EP: If we didn’t like each other we would never stay together for so long. Ray does things that he is good at and I do things I like doing. Ray is for me a consistent factor, somebody always being there. He has good days and bad days, but he is always there to take care of the business. What also works is the fact that we are not ambitious. We have a lot of businesses, but it feels very organic, not at all stressed.


Why did you choose Ubud for your restaurant?

EP: Ubud is less touristic, close to nature and our concept works really well there. It is all about using local ingredients. When we opened Locavore, it was very much about local Indonesian products, but it was not authentic to Indonesia yet. Two to four years in, we switched to using authentic Indonesian produce or ingredients like carrot and a cabbage that have been there for centuries. They come from all over Indonesia. Centre is Bali, but some other things are brought in from Java, Sumatra… Bali is quite small and not all things are available there. On the other side, Indonesia covers an enormous space of very different places.


How did you, as guys who are not from Bali, make a menu that is a homage to Indonesian farmers, fishermen and artisan farmers?

EP: First, I think that to that list should be added Moms and Dads of the people in our kitchen. Because, when we opened, we really had to push boys and girls in the kitchen to tell us what we should cook here. We asked them to tell us what they eat at home, what their grandmothers used in their kitchens… They thought that this food was not good enough to serve in a restaurant, especially because of the ingredients. It took quite a lot of time to get them on-board, but now they are. They are the ones who inspire our menus. They bring us weird things like sea chestnuts which grow after tides. Very interesting and unique, ingredients that nobody else uses in restaurants. We have a feeling that we have just started as there is so much stuff out there to discover and get our hands on.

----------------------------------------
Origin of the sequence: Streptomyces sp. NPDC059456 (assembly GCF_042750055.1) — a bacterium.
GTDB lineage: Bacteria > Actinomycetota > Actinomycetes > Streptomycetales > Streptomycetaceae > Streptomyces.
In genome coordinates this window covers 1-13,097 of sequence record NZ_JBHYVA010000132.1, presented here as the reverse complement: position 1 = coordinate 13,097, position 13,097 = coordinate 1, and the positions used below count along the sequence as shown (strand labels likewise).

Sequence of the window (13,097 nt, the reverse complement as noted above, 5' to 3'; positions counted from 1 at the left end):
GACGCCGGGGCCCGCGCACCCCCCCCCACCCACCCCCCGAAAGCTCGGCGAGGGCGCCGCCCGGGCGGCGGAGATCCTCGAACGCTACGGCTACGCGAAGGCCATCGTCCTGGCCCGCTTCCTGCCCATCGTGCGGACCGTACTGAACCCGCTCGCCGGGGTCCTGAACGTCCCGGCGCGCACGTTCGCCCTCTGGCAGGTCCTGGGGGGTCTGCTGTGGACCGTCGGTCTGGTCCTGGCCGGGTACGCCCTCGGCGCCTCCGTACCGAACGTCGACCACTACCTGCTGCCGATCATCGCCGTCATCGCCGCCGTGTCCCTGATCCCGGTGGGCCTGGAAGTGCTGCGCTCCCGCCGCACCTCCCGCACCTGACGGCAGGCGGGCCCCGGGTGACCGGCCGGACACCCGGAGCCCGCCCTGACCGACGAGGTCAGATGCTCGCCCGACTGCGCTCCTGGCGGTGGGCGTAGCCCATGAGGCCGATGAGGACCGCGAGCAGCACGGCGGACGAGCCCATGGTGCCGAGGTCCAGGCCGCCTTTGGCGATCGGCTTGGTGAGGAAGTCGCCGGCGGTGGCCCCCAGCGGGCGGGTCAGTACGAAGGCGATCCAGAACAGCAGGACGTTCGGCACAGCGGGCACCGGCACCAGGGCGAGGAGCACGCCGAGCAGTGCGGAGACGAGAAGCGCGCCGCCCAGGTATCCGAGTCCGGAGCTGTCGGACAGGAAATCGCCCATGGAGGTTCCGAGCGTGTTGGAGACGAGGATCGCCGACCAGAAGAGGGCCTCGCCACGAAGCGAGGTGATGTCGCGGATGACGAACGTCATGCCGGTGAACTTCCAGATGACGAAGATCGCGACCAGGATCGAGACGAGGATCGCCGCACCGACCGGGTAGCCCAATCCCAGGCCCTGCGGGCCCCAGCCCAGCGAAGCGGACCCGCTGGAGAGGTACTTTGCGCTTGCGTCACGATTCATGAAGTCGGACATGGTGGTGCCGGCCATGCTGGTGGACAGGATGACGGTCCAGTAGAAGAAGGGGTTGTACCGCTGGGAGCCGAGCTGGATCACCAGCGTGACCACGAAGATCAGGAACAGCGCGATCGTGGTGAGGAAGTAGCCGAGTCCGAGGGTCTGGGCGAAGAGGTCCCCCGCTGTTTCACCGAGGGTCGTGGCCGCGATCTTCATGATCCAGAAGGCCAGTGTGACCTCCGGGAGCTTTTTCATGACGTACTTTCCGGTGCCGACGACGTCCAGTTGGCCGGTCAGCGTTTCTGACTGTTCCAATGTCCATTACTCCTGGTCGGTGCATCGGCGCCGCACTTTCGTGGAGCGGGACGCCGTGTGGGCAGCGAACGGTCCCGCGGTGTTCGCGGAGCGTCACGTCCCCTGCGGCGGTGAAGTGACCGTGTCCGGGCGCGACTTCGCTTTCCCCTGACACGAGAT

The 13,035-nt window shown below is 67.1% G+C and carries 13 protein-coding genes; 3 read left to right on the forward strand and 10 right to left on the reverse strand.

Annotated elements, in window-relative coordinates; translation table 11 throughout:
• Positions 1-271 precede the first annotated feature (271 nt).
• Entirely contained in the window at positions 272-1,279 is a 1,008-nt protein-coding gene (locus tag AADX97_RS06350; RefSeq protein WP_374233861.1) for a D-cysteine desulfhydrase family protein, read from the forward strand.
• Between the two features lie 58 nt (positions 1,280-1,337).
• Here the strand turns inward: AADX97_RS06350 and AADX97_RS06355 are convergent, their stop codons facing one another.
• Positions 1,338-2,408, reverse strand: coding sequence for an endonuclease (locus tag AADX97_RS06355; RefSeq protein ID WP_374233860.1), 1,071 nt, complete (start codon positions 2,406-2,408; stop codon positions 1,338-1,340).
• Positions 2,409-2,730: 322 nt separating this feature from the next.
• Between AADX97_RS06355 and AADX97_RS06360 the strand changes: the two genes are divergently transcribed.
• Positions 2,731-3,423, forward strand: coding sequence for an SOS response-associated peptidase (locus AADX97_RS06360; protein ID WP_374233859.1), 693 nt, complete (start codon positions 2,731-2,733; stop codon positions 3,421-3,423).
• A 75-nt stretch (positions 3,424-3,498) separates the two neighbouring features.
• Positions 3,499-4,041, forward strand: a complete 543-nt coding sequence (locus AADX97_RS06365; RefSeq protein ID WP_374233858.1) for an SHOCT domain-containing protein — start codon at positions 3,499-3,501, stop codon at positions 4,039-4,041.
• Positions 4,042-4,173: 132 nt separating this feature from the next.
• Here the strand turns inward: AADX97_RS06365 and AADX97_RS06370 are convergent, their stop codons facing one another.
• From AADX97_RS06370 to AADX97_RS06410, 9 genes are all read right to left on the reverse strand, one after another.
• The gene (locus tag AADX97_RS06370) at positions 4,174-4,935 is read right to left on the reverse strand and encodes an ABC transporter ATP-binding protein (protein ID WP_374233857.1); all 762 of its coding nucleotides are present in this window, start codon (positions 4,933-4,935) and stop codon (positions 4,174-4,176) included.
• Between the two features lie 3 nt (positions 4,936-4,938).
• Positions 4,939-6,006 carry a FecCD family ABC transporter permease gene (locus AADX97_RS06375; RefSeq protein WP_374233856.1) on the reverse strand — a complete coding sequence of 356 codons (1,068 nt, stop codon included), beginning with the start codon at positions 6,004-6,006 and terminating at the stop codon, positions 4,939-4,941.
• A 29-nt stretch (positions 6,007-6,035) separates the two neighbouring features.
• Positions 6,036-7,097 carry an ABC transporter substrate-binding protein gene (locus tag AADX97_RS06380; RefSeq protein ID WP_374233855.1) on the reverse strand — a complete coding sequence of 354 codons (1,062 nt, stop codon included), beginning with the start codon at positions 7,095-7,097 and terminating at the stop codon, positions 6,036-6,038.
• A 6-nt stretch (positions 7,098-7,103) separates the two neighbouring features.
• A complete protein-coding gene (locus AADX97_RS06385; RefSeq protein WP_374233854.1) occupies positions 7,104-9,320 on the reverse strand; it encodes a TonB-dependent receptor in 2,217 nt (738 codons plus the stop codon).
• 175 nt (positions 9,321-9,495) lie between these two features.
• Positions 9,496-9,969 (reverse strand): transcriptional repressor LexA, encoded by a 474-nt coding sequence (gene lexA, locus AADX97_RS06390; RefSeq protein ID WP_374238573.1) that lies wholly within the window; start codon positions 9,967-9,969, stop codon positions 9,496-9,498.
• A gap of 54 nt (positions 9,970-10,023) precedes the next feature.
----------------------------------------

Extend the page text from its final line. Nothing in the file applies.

Tell me about some of the dishes that describe your culinary style?

RA: Our forth dish on the tasting menu contains rice porridge, wild duck egg yolk, snails, dehydrated frogs’ legs, chili flowers… The idea is to use everything that grows and lives in rice fields.

EP: We have a dessert made from everything that bees produce. So, we have ice-cream from bees’ wax, crispy coating made with pollen and gel from fermented wild honey. And the type of honey changes with the season. We also have a dessert called “Everything from a palm tree”, with heart of the palm, ice cream of palm sugar, palm fruit, gel from a young palm… These are kind of dishes we like. We also like using the whole product where we do not throw anything away.


You have two tasting menus of which the vegetable one became quite famous?

RA: Yes. One is “Locavore”, in which meat and seafood are included and the other one is “Herbivore” vegetable menu. There is no diary products and no grains, except rice. So, all food is gluten-free and diary-free. It is not because of allergies, but because these are not local produce. We can offer a lot to vegans without changing anything in the menu. Not on purpose though, but just because these are not authentic Indonesian products. It’s sort of decided for us. You stay away from imported produce and that is what you end up with.


Has Bali became too mainstream and commercialized?

RA: Yes. It’s a popular tourist destination. You know, a lot of foreigners learn about Bali first and then about Indonesia.

EP: It’s very popular. We think, too popular. It’s still more that way in the south than in Ubud. It would be nicer if it stayed a little bit mystical and undiscovered, but those days are over. In a few years we might move the restaurant out of Ubud, into the jungle. That would be the right thing to do. There we could be right in the middle of nature and be able to create our own oasis.


Could Indonesian cuisine become the next big thing?

EP: Oh, we’d like to believe so. It certainly has that potential. It’s a great cuisine. When done properly, I don’t see why people all over the world would not like it. It’s so versatile, much more than Thai, Vietnamese, Myanmar…

RA: You see, I have a big happy smile just because of your question (laughter).


Thanks, guys! I hope your plan comes true.
EP: I’m sure it will. We never talk about things, just do them.